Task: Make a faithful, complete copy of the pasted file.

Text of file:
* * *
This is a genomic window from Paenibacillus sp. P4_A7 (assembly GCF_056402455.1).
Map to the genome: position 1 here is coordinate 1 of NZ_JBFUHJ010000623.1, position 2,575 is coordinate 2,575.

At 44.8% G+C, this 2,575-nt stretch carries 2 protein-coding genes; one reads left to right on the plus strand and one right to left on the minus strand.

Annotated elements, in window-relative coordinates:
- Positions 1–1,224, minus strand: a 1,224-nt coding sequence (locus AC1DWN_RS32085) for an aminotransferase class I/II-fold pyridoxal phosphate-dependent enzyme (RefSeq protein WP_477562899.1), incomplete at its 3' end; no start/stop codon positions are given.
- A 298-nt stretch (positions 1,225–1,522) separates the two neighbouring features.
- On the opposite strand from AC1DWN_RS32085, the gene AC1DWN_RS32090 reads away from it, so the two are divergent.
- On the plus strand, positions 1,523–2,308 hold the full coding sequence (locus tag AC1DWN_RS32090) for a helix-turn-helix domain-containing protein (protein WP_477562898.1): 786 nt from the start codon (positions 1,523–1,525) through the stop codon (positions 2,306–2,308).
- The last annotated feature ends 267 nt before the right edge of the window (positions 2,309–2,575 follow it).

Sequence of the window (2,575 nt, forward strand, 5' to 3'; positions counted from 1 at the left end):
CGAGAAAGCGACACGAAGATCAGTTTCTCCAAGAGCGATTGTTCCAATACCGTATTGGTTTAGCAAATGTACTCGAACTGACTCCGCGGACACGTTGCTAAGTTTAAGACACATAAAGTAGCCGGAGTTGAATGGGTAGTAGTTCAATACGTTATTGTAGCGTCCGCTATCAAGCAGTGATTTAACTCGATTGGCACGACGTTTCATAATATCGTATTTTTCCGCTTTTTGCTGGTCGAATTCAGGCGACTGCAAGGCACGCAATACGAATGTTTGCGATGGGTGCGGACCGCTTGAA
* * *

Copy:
This is a genomic window from Paenibacillus sp. P4_A7 (assembly GCF_056402455.1).
Map to the genome: position 1 here is coordinate 1 of NZ_JBFUHJ010000623.1, position 2,575 is coordinate 2,575.

At 44.8% G+C, this 2,575-nt stretch carries 2 protein-coding genes; one reads left to right on the plus strand and one right to left on the minus strand.

Annotated elements, in window-relative coordinates:
- Positions 1–1,224, minus strand: a 1,224-nt coding sequence (locus AC1DWN_RS32085) for an aminotransferase class I/II-fold pyridoxal phosphate-dependent enzyme (RefSeq protein WP_477562899.1), incomplete at its 3' end; no start/stop codon positions are given.
- A 298-nt stretch (positions 1,225–1,522) separates the two neighbouring features.
- On the opposite strand from AC1DWN_RS32085, the gene AC1DWN_RS32090 reads away from it, so the two are divergent.
- On the plus strand, positions 1,523–2,308 hold the full coding sequence (locus tag AC1DWN_RS32090) for a helix-turn-helix domain-containing protein (protein WP_477562898.1): 786 nt from the start codon (positions 1,523–1,525) through the stop codon (positions 2,306–2,308).
- The last annotated feature ends 267 nt before the right edge of the window (positions 2,309–2,575 follow it).

Sequence of the window (2,575 nt, forward strand, 5' to 3'; positions counted from 1 at the left end):
CGAGAAAGCGACACGAAGATCAGTTTCTCCAAGAGCGATTGTTCCAATACCGTATTGGTTTAGCAAATGTACTCGAACTGACTCCGCGGACACGTTGCTAAGTTTAAGACACATAAAGTAGCCGGAGTTGAATGGGTAGTAGTTCAATACGTTATTGTAGCGTCCGCTATCAAGCAGTGATTTAACTCGATTGGCACGACGTTTCATAATATCGTATTTTTCCGCTTTTTGCTGGTCGAATTCAGGCGACTGCAAGGCACGCAATACGAATGTTTGCGATGGGTGCGGACCGCTTGAA